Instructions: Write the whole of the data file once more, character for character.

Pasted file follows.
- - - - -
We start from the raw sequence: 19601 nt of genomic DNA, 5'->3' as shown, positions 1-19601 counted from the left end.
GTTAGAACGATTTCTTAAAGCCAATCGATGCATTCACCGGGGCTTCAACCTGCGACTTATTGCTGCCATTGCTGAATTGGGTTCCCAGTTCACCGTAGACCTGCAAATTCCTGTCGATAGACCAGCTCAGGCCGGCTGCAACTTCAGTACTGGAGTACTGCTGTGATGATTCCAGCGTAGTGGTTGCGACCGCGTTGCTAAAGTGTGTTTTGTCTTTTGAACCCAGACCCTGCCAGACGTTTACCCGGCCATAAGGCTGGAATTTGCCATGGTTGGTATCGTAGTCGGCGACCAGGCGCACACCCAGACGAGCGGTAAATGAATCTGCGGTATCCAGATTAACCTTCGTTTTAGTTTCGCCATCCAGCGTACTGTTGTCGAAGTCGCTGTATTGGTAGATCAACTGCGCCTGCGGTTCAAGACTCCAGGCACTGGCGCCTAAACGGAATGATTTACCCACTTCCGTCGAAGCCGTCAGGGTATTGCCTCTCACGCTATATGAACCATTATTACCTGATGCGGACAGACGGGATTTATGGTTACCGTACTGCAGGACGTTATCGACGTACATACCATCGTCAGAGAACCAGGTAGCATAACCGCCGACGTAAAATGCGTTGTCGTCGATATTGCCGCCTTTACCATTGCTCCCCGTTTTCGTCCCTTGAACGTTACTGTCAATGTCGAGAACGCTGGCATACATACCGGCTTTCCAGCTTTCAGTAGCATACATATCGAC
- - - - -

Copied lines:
We start from the raw sequence: 19601 nt of genomic DNA, 5'->3' as shown, positions 1-19601 counted from the left end.
GTTAGAACGATTTCTTAAAGCCAATCGATGCATTCACCGGGGCTTCAACCTGCGACTTATTGCTGCCATTGCTGAATTGGGTTCCCAGTTCACCGTAGACCTGCAAATTCCTGTCGATAGACCAGCTCAGGCCGGCTGCAACTTCAGTACTGGAGTACTGCTGTGATGATTCCAGCGTAGTGGTTGCGACCGCGTTGCTAAAGTGTGTTTTGTCTTTTGAACCCAGACCCTGCCAGACGTTTACCCGGCCATAAGGCTGGAATTTGCCATGGTTGGTATCGTAGTCGGCGACCAGGCGCACACCCAGACGAGCGGTAAATGAATCTGCGGTATCCAGATTAACCTTCGTTTTAGTTTCGCCATCCAGCGTACTGTTGTCGAAGTCGCTGTATTGGTAGATCAACTGCGCCTGCGGTTCAAGACTCCAGGCACTGGCGCCTAAACGGAATGATTTACCCACTTCCGTCGAAGCCGTCAGGGTATTGCCTCTCACGCTATATGAACCATTATTACCTGATGCGGACAGACGGGATTTATGGTTACCGTACTGCAGGACGTTATCGACGTACATACCATCGTCAGAGAACCAGGTAGCATAACCGCCGACGTAAAATGCGTTGTCGTCGATATTGCCGCCTTTACCATTGCTCCCCGTTTTCGTCCCTTGAACGTTACTGTCAATGTCGAGAACGCTGGCATACATACCGGCTTTCCAGCTTTCAGTAGCATACATATCGAC